Mendez stretches the minuscule budget to give us more bang for the buck than almost any of the major studios horror contributions this decade. We get some great looking gore and fantastic kills, which flip-flop between homages to famous gore scenes (like the eye scene from Zombie) and original creations (like a the cheerleader face rip complete with zombie cheers and dance moves). We also get some really throw back style glowing green eye contacts, black-light trickery, and flourescent blood that makes for great plasma splashes and squib explosions. The directing is pretty much in observer mode, which is fine and dandy to me considering I like when a horror movie lets the action in front of us do a majority of the talking without to much in the way of distractions from flashy or overly stylish and pretentious camera work. There are some “Evil Dead” style reverse shots, especially right when the malevolent spirits arrive for the first time, but it’s quick and all in good taste and doesn’t come off as a detriment. The demons also have this crazy stutter step walk that they do, which can be played for laughs as well as creep factor, and works both ways depending on how you want to see it. The soundtrack, featuring a cover of “Dreamweaver” and “You don’t own me” works well hand in hand with the intentionally cheesy and bombastic score that only strengthens the good time vibe that runs through the whole picture. There’s a few exterior cgi scenes are laugh out loud bad, but seeing as how bad they are, I like to see them as jokes instead of budget restrictions. The editing is quick, and almost ferocious at times, as the movie speeds by at its gloriously rapid pace. I am a firm believer in the idea that only a handful of movies ever made should top a 90 minute run time, and The Convent has shown me that almost every horror film should run about 85 minutes, including the credits. There’s a lot to like here, visually and aurally, if you’re a big fan of more modern takes on proven old school formulas.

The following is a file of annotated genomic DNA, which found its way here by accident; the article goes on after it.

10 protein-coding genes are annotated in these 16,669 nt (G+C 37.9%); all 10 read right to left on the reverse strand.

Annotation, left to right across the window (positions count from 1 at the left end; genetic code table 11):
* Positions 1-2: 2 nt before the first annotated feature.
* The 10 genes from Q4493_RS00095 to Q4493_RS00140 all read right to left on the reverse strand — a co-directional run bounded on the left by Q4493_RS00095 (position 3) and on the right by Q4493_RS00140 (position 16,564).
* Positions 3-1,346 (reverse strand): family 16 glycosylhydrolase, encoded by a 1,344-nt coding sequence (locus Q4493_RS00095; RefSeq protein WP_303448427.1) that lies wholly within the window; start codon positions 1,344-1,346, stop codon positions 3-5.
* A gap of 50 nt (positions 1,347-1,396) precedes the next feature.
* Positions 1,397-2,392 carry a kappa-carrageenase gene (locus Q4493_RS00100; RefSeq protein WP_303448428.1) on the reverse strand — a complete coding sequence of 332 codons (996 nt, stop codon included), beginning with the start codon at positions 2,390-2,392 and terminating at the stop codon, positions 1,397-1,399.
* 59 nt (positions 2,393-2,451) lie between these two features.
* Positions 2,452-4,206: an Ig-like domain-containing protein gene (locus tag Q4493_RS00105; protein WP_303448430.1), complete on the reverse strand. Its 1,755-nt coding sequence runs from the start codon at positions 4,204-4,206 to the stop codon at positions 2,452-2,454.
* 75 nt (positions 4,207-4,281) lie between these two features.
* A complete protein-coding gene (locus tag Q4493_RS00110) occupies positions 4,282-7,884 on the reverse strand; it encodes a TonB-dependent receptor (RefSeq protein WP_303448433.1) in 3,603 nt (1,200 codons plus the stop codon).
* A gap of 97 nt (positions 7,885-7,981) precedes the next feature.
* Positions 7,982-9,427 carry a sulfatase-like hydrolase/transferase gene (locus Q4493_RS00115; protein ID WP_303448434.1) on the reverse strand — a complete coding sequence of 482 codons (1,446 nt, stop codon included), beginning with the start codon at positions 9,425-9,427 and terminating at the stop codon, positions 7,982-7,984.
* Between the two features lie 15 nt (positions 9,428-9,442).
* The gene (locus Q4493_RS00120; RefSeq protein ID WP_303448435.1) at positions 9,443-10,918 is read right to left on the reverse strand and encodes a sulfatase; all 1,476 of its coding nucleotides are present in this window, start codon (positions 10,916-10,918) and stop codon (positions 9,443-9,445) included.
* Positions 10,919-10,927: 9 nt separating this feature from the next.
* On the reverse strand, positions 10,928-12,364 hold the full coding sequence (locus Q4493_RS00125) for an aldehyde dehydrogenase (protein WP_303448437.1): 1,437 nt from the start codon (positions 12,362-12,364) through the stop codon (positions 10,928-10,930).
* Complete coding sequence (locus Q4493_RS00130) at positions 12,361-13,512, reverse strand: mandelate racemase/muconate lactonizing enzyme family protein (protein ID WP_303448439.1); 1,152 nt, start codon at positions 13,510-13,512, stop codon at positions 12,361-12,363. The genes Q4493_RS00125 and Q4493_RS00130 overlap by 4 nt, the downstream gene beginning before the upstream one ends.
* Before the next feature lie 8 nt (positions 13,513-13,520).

The Convent has drugs, stereotypes, demons, huge laughs (both intentional and unintentional), a likable cast of actors, Adrienne Barbeau (Swamp Thing, Escape from New York, The Fog), Bill Moseley (Texas Chainsaw Massacre 2, House of 1000 corpses, The Devils Rejects), and ever a cameo from timeless rap artist COOLIO. If that isn’t enough to entice you, then I am clearly out of touch with what passes for great, shameless, unabashed, old school throwback blood and guts movies. As a sidenote, the dvd for this flick has not one, but two commentary tracks, both of which are hysterical as they basically rip their own film apart. There is also a “gore on demand” feature which gives you a random kill scene for your viewing pleasure. It’s like it was made just for me. Get possessed today.